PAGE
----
S.C. Sen. Tim Scott did his best to try to pretend that the protections in the Voting Rights Act that were just gutted by the Supreme Court are no longer needed in the South.
March 8, 2015

S.C. Sen. Tim Scott did his best to try to pretend that the protections in the Voting Rights Act that were just gutted by the Supreme Court are no longer needed in the South. And what was his evidence? Hey, the state elected a black man to the United States Senate and an Indian American woman as Governor, so yay! All of their problems with racism there have been solved.

I guess it's what we should expect from someone who has been willing to disenfranchise eligible voters in his state with his support of voter ID laws in South Carolina. His cohort Gov. Nikki Haley apparently believes the same thing. She said as much when she was defending flying the Confederate flag over the Statehouse grounds and told reporters that “not a single CEO” had complained about it.

I hate to break it to Scott, but electing him and Nikki Haley does not mean we've solved our racism problem any more than the election of the first black President that Scott loves to criticize at every opportunity and as he did here: Tim Scott: "Neutral" progress on race relations under Obama:

Republican Tim Scott, the first black senator from the South since Reconstruction, said on CBS' "Face the Nation" Sunday that more could have been done to improve race relations during President Obama's time in office.

"We have probably had a neutral position on progressing from a racial perspective in America over the last few years. We have not made as much progress as we would like to have seen," Scott said. "If you look at, specifically, the challenges made by black America, the last six years have been challenging. Unemployment rate is near 12 percent overall. The poverty rate is near 28 percent. I will tell you that the last six years have not been good for most folks, middle America and down."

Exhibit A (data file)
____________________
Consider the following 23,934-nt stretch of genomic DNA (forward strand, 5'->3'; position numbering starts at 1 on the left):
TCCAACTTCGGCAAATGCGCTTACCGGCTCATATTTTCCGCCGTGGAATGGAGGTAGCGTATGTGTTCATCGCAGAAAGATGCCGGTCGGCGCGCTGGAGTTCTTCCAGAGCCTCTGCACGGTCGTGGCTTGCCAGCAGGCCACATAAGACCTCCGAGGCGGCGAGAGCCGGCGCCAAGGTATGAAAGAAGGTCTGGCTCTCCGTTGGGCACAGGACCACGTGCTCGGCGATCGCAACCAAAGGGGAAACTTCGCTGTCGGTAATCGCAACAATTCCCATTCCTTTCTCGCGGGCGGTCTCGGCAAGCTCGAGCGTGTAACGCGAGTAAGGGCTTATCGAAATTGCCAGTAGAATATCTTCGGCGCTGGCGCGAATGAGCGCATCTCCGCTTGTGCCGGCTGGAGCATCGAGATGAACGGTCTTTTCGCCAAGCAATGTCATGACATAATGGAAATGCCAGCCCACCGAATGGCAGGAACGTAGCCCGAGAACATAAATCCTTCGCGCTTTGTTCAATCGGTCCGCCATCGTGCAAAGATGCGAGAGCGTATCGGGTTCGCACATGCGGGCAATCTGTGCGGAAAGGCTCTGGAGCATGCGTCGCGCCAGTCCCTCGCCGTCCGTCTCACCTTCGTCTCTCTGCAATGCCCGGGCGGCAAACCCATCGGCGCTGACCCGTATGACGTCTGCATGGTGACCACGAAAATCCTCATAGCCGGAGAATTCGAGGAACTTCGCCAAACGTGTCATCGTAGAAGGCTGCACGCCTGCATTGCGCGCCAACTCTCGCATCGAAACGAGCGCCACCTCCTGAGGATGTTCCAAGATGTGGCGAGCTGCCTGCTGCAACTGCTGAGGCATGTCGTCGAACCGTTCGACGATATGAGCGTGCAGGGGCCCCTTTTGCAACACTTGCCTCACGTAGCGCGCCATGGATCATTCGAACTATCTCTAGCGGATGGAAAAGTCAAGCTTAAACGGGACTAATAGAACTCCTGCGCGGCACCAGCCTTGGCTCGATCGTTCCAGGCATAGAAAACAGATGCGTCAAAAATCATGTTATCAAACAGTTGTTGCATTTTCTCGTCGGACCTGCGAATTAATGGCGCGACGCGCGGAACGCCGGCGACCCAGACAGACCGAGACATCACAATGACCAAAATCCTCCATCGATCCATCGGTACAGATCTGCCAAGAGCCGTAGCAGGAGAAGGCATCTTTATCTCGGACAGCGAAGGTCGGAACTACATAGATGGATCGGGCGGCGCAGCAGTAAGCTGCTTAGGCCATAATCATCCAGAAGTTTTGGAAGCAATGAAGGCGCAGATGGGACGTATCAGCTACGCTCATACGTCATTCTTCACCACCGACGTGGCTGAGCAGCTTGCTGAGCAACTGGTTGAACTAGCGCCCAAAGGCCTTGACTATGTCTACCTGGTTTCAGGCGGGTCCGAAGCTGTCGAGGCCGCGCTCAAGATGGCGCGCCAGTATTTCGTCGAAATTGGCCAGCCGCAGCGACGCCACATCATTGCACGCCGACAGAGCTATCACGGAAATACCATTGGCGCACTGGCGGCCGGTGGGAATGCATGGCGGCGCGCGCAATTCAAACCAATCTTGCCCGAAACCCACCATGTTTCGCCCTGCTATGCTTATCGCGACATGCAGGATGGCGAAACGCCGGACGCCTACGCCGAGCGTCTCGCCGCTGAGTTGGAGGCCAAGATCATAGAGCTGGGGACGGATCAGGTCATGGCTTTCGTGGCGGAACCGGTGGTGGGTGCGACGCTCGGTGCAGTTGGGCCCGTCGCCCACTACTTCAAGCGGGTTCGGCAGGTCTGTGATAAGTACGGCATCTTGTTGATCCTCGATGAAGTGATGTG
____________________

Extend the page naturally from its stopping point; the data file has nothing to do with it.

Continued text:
Scott spoke to "Face the Nation" after visiting Selma, Alabama, over the weekend for the 50th anniversary of the march that would come to be known as "Bloody Sunday."

He said he believes that education is the key to a better life in America.

"My opportunity agenda focuses on the foundation of the American Dream and it starts with education. You can have a fantastic life here in America, in the South, and in the North and the West and the East if you focus your attention on outcomes driven by education," he said.

I've seen him talking about his "opportunity agenda" on a number of occasions this year, one of which was a forum on education and school "choice" held last month. It's just another push for privatization, gutting public education and more charter schools. Scott went onto try to explain why he doesn't support restoring the Voting Rights Act, and I don't believe for one minute that Republicans ever have any intention of "fixing" what the Supreme Court did.

Scott also weighed in on the Voting Rights Act, which was gutted by the Supreme Court in 2013 when the justices ruled that the formula for determining which states must seek approval to change their voting laws was outdated.

He agreed with the court that it's time to update the formula.

"I will tell you that every single American should demand making sure that every other American has the right to vote. I think we're all on the same page on that. The question is, how do we get there? To specifically punish six Southern states for atrocities that happened forty or fifty years ago without updating that formula seems discriminatory in and of itself," Scott said. "What I would support is take a second view at the Voting Rights Act. And see how we can apply it universally to all Americans, every place, and let's judge people and states based on their performance today and not forty or fifty years ago."

He pointed to his own statewide election in South Carolina, as well as that of Gov. Nikki Haley, an Indian American woman.

"There's no doubt about the fact that there has been amazing progress throughout the South and we should make sure that the formulas that are used do not punish the history of the state but should represent the current state of affairs," Scott said.


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